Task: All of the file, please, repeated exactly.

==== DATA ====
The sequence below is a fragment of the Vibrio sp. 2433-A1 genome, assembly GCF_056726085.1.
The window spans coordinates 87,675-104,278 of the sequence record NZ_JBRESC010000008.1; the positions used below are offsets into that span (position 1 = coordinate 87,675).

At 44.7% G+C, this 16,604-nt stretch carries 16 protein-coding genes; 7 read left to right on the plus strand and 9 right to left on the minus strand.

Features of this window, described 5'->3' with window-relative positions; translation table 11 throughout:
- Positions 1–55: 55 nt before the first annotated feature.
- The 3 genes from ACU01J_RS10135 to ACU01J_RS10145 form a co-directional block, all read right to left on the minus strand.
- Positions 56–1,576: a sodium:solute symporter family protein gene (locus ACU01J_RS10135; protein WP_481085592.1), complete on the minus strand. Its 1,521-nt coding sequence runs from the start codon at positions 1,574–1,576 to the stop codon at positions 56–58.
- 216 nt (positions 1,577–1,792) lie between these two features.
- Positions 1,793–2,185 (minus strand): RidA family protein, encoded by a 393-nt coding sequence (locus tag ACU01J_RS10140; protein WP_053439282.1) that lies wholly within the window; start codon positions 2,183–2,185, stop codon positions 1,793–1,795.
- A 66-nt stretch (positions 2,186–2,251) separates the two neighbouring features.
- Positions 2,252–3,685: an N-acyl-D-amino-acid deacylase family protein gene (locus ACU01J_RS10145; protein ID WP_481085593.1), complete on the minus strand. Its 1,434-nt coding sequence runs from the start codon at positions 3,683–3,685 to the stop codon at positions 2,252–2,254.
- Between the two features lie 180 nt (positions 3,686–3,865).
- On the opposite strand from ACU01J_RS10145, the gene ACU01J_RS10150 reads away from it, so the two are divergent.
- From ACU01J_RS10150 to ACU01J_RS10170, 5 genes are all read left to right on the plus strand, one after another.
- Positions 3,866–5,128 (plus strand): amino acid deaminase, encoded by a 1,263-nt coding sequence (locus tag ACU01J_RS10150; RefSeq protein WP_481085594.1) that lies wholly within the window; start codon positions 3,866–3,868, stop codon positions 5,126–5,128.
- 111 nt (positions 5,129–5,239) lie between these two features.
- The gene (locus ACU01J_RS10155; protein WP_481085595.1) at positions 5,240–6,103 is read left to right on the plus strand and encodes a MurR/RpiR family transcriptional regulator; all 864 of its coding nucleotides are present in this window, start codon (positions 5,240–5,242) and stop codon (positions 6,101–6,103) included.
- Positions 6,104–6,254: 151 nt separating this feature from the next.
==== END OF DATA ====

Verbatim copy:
The sequence below is a fragment of the Vibrio sp. 2433-A1 genome, assembly GCF_056726085.1.
The window spans coordinates 87,675-104,278 of the sequence record NZ_JBRESC010000008.1; the positions used below are offsets into that span (position 1 = coordinate 87,675).

At 44.7% G+C, this 16,604-nt stretch carries 16 protein-coding genes; 7 read left to right on the plus strand and 9 right to left on the minus strand.

Features of this window, described 5'->3' with window-relative positions; translation table 11 throughout:
- Positions 1–55: 55 nt before the first annotated feature.
- The 3 genes from ACU01J_RS10135 to ACU01J_RS10145 form a co-directional block, all read right to left on the minus strand.
- Positions 56–1,576: a sodium:solute symporter family protein gene (locus ACU01J_RS10135; protein WP_481085592.1), complete on the minus strand. Its 1,521-nt coding sequence runs from the start codon at positions 1,574–1,576 to the stop codon at positions 56–58.
- 216 nt (positions 1,577–1,792) lie between these two features.
- Positions 1,793–2,185 (minus strand): RidA family protein, encoded by a 393-nt coding sequence (locus tag ACU01J_RS10140; protein WP_053439282.1) that lies wholly within the window; start codon positions 2,183–2,185, stop codon positions 1,793–1,795.
- A 66-nt stretch (positions 2,186–2,251) separates the two neighbouring features.
- Positions 2,252–3,685: an N-acyl-D-amino-acid deacylase family protein gene (locus ACU01J_RS10145; protein ID WP_481085593.1), complete on the minus strand. Its 1,434-nt coding sequence runs from the start codon at positions 3,683–3,685 to the stop codon at positions 2,252–2,254.
- Between the two features lie 180 nt (positions 3,686–3,865).
- On the opposite strand from ACU01J_RS10145, the gene ACU01J_RS10150 reads away from it, so the two are divergent.
- From ACU01J_RS10150 to ACU01J_RS10170, 5 genes are all read left to right on the plus strand, one after another.
- Positions 3,866–5,128 (plus strand): amino acid deaminase, encoded by a 1,263-nt coding sequence (locus tag ACU01J_RS10150; RefSeq protein WP_481085594.1) that lies wholly within the window; start codon positions 3,866–3,868, stop codon positions 5,126–5,128.
- 111 nt (positions 5,129–5,239) lie between these two features.
- The gene (locus ACU01J_RS10155; protein WP_481085595.1) at positions 5,240–6,103 is read left to right on the plus strand and encodes a MurR/RpiR family transcriptional regulator; all 864 of its coding nucleotides are present in this window, start codon (positions 5,240–5,242) and stop codon (positions 6,101–6,103) included.
- Positions 6,104–6,254: 151 nt separating this feature from the next.